Integral Perspectives on Health

This course explores the philosophical underpinnings of Eastern and other perspectives compared to the philosophical basis of Western medicine, and reviews integral approaches.


Introduction to Qualitative and Quantitative Research

The two main methodologies will be reviewed: first, qualitative research, based on phenomenology, explores the nature and meaning of phenomena using interviews, observation, or records. The approach is inductive and hermeneutic and aims to develop concepts or theories focusing on the subject’s experience.


Archeoastronomy and Humankind’s Connection to Cosmic Cycles

This course first gives a general introduction to the science of archaeoastronomy, and relevant cosmic (astrophysical) cycles.  Then a few specific examples are focused on.

Topics covered:

  • Basic methods of archaeoastronomy.
  • Precession of the equinoxes (basic astronomy and historical “discovery”).
  • Basics of visual astronomy and astronomical cycles and calendrical cycles.
  • Cycles of the Zodiac (and astronomy vs astrology).
  • Ancient megalithic sites, and archaeoastronomy as a dating method.
  • Archaeoastronomy of the prehistoric megalithic ceremonial complex at Nabta Playa, Egypt.
  • Monumental archaeastronomy of Ancient Egypt and the AE calendar.
  • Archaeoastronomical notions of the biblical “star of Bethlehem” in a historical context.

Actual and hypothesized connections of human consciousness with cosmic cycles


Religion, Spirituality, and the Global Society: Foundations and Methods

Inter-religious understanding is essential to being a global citizen, and to working with the diversity within our own culture. As we search for solutions to trans-national problems such as the environmental crisis, war, and economic inequities, it is essential to understand the diverse values and meaning-making  that underlie these discourses. The discipline of Comparative Religions offers a route to achieving this insight. In this course we will explore the study of Comparative Religion & Philosophy through a variety of lenses and research methods. We will employ the lenses of theology, philosophy, anthropology, sociology, psychology, and phenomenology, breaking down our assumptions, so as to critically engage with our own belief systems and those of others. (4 units)


Biophysical Aspects of Neuropsychology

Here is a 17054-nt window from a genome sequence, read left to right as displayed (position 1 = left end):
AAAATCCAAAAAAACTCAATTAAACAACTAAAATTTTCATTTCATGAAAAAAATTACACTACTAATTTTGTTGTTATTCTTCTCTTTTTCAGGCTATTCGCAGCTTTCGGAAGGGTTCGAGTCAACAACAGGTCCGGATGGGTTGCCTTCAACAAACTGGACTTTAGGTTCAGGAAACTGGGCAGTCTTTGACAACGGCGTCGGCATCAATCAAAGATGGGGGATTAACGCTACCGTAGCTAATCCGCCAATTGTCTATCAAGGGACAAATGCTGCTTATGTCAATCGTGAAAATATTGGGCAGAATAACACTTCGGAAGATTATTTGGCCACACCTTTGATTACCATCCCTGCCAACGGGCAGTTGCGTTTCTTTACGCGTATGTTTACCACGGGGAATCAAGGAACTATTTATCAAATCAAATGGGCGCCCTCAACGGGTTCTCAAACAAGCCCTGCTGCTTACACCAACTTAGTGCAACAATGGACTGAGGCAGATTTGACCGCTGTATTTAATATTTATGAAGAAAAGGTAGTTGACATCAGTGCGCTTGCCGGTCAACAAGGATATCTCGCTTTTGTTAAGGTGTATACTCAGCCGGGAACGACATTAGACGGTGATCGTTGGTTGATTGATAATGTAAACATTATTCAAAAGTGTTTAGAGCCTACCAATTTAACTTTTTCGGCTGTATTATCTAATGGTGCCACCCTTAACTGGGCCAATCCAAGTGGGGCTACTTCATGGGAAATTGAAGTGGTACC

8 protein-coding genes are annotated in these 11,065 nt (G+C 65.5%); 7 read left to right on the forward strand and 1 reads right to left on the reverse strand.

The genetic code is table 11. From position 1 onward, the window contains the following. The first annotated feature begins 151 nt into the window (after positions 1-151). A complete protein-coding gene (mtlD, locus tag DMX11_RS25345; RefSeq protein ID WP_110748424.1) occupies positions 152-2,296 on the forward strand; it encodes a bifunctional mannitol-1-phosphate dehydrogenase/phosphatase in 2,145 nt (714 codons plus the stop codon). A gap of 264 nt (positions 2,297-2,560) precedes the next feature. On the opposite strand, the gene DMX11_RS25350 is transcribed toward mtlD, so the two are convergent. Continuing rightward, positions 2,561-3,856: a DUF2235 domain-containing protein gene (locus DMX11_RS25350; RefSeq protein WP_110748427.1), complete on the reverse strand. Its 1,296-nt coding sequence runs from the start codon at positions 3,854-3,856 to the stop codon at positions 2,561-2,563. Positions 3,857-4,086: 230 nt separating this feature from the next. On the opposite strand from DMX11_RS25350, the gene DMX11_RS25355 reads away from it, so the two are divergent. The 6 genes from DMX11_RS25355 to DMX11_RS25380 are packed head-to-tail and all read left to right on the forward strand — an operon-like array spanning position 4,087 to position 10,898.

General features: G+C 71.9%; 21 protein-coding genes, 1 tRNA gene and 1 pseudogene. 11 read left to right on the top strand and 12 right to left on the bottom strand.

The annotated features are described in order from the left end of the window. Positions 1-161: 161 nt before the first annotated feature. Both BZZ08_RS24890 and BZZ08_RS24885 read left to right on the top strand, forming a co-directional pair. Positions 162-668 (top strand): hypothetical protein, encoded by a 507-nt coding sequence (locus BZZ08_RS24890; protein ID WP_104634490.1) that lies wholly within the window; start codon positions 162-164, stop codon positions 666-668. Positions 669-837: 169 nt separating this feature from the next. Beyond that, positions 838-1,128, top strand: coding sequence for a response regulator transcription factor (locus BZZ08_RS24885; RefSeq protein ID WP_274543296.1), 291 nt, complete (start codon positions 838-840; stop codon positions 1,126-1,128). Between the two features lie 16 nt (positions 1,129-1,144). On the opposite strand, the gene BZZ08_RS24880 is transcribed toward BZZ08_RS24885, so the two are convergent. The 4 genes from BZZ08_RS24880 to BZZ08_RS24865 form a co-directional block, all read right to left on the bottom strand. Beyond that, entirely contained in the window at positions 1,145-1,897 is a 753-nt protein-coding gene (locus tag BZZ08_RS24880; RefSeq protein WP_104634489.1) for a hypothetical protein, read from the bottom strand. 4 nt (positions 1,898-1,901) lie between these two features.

This course covers the cellular and molecular organization of the nervous systems, both the Central and the Peripheral Nervous Systems, their inter connection, and the neural mechanisms that govern behavior, cognition, learning, in normal life, and in altered neurological and psychological conditions.  The functioning of the different parts of the brain has been mapped, and we will learn how structural changes in parts of the brain can impact on behavior and cognitive skills.  How does altering the function impact on the structure of the brain?  The course includes research on the neuroplasticity of the brain, which has led to applications in analyses of behavior patterns, altering behavior and  breaking the limitations of the mind.  We will also explore the neuroscience of consciousness, by studying the methodologies of expanding the mind to go beyond the limitations it perceives, and experiencing the non-duality of quantum entanglement. This course will also review the therapies and techniques used to reverse the structural changes in the brain  that cause a loss of cognitive function, and psychiatric disorders; and the techniques for designing our neural circuits/mind to achieve our highest potential.

Your questions regarding this course are welcome.

Please contact Dr. Katre at


Topic of Special Interest: Consciousness Based Medicine: An Expanded and Inclusive Model for Integrative Care



MA Thesis

A proposed topic (theoretical or research based and/or appropriate case study) that has been approved by a faculty member and academic dean can be undertaken, presented, and accepted by the supervising faculty member.


Dissertation Sequence – in relevant program section of catalog.




    Discover books by CIHS Faculty, including the many books by CIHS Founder, Dr. Hiroshi Motoyoma.